[whatwg] <imgset> responsive imgs proposition (Re: The src-N proposal)
bruno at hexanet.net
Mon Nov 11 19:43:35 PST 2013
Here is a complementary approach to the src-N syntax, I'd like to present
The goal is:
1. Address all use cases in a similar way as src-N does without the 'N'
2. Cut the verbose to a 'strict' minimum with reusable OO definitions.
3. Provide a vocabulary that is easy to parse and easily interpretable by
It's not src-N or srcset, because the new inline semantic refers to
and require only the one original 'src' for all images.
First we provide the image set definitions in the <head> for the preloader
1: 1080, 1024, 960, 900, 854, 840, 800, 720, 640, 600, 540, 500, 420,
2: 200, 150, 100, 75, 50;
logo: small 150 1x 300 2x, medium 200 1x, large 250 1x;
custom: /(?<=\-)(.*)(?=\.)/s; //<-- regex pattern value
Set 1 and 2 define all widths available for those particular sets.
It assumes the 'image-WxH.ext' format by default.
(I omitted a regex for those, we'll consider this a default pattern for
The third set (logo), is one that defines a keyword relationship with img
(note: 'logo:small' is both 150px at 1x resolution and 300px at 2x
Then 'custom', is the regex pattern used at the platform level for naming
the different sizes.
Here is the first img example using the 'image-WxH.ext' image name syntax.
<img width="600" height="300" src="image-600x300.jpg" res="1x" imgset="1"
sizing="ratio" sizes="100% (360px) 66% (800px) 33%">
The new 'res' attribute would define the pixel density the author chooses
The 'imgset' attribute refers to the imgset target definition list by ID
The 'sizing' attributes provides the custom matching pattern for how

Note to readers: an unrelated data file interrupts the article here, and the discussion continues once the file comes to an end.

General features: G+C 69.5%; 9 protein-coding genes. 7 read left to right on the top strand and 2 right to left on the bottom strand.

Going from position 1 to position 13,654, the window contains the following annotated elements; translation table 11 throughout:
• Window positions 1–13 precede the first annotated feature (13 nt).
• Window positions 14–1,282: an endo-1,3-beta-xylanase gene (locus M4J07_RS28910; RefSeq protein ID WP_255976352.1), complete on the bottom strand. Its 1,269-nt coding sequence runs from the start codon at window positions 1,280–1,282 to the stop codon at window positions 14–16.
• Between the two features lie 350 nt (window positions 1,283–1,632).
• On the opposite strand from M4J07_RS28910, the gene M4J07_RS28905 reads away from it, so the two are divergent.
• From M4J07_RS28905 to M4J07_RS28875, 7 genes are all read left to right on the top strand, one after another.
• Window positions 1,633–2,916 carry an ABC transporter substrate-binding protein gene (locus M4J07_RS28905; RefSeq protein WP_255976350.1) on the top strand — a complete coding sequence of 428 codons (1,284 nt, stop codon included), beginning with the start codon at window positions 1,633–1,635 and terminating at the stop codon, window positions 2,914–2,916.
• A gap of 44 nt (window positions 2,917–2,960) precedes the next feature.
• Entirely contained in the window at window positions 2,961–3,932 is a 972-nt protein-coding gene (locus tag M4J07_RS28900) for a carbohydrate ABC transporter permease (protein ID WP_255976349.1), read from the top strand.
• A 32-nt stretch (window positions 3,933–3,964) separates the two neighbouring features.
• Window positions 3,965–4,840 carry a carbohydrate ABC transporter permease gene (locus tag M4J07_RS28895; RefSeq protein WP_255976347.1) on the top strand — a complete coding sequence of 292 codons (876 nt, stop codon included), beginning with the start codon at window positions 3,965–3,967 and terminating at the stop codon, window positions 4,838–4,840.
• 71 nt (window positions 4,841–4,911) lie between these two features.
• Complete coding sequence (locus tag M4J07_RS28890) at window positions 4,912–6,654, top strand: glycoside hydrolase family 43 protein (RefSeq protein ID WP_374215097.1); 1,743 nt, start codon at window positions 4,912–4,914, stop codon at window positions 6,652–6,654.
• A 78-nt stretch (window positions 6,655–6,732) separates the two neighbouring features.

images are stored, and for the browser to replace the original src with
its current width+resolution match.
Finally the 'sizes' attribute is similar to src-N as far as handling
variable size imgs.
The browser can figure out the width/height ratio given by the 'width' and
Here is another example which use the imgset '2' with a pixel size, and
indicated resolution at 1x and 2x:
<img width="100" height="100" src="gravatar-100x100.jpg" res="1x,2x"
imgset="2" sizing="ratio" sizes="50px (360px) 75px (800px) 100px">
Even though the breakpoint sizes are in pixel, the browser can do the math
using the 'ratio' sizing and the given 'res' values. No need to specify
multiple pixel densities in the imgset(s) when a pixel ratio is involved.
Finally the 'custom' case which uses the 'logo' imgset as reference.
<img width="250" height="100" src="logo-large.jpg" res="1x,2x"
imgset="logo" sizes="small (360px) medium (800px) large">
The 'custom' regex pattern is used to determine what image name correspond
to the appropriate breakpoint sizes. With the above applied to an iPhone
3, logo-large.jpg becomes logo-small.jpg, and stays logo-large.jpg for the
Overall this solution cuts off the fat by a very large margin. And the
introduction of a regex way seem like a good approach (and probably the
only one) to also remove the 'src' verbose, with the advantage of reusable
definitions by multiple images.
Also the head's <imgset> can be converted to (or even given as) json for
Anyhow, this is the complementary and optimized approach I am suggesting.
On 11/10/13 9:29 AM, "Ilya Grigorik" <igrigorik at gmail.com> wrote:
>On Sun, Nov 10, 2013 at 8:59 AM, Tab Atkins Jr.
><jackalmage at gmail.com>wrote:
>> It's easy to look at something more complex than what you're used to
>> and dismiss all the excess as unneeded, but it's really, seriously not
>> in this case. The things I'm addressing are the things that RICG
>> research found were common and necessary, no more and no less.
>Big +1 to that -- src-N addresses all the RICG use cases in a consistent
>and coherent way.. and is the only option that does so. Serving images in
>our new multi-device / responsive design world *is* a much harder problem
>and the "complexity" of src-N is simply a reflection of that.. Sticking
>heads in the sand and pretending that this is not the case, or punting the
>problem down the road (as we've already done for the past few years), is
>not a sound strategy.
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